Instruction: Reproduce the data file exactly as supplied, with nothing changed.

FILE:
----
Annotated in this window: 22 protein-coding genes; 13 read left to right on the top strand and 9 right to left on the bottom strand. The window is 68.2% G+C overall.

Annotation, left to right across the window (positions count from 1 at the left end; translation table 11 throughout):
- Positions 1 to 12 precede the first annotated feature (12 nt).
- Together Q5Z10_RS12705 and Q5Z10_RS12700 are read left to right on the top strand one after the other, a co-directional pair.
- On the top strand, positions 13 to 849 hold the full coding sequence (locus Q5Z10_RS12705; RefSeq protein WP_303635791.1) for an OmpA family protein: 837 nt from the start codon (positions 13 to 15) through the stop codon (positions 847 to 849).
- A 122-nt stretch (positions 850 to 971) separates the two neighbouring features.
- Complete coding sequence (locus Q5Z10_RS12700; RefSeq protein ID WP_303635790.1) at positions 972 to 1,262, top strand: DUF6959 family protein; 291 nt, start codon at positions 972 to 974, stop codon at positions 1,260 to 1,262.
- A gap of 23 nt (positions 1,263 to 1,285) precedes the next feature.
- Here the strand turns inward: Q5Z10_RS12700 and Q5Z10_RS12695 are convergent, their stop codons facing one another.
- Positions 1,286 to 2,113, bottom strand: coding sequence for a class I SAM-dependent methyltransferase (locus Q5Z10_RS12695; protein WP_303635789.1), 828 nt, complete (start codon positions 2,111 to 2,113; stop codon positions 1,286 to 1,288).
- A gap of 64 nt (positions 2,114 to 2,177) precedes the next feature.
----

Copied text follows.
Annotated in this window: 22 protein-coding genes; 13 read left to right on the top strand and 9 right to left on the bottom strand. The window is 68.2% G+C overall.

Annotation, left to right across the window (positions count from 1 at the left end; translation table 11 throughout):
- Positions 1 to 12 precede the first annotated feature (12 nt).
- Together Q5Z10_RS12705 and Q5Z10_RS12700 are read left to right on the top strand one after the other, a co-directional pair.
- On the top strand, positions 13 to 849 hold the full coding sequence (locus Q5Z10_RS12705; RefSeq protein WP_303635791.1) for an OmpA family protein: 837 nt from the start codon (positions 13 to 15) through the stop codon (positions 847 to 849).
- A 122-nt stretch (positions 850 to 971) separates the two neighbouring features.
- Complete coding sequence (locus Q5Z10_RS12700; RefSeq protein ID WP_303635790.1) at positions 972 to 1,262, top strand: DUF6959 family protein; 291 nt, start codon at positions 972 to 974, stop codon at positions 1,260 to 1,262.
- A gap of 23 nt (positions 1,263 to 1,285) precedes the next feature.
- Here the strand turns inward: Q5Z10_RS12700 and Q5Z10_RS12695 are convergent, their stop codons facing one another.
- Positions 1,286 to 2,113, bottom strand: coding sequence for a class I SAM-dependent methyltransferase (locus Q5Z10_RS12695; protein WP_303635789.1), 828 nt, complete (start codon positions 2,111 to 2,113; stop codon positions 1,286 to 1,288).
- A gap of 64 nt (positions 2,114 to 2,177) precedes the next feature.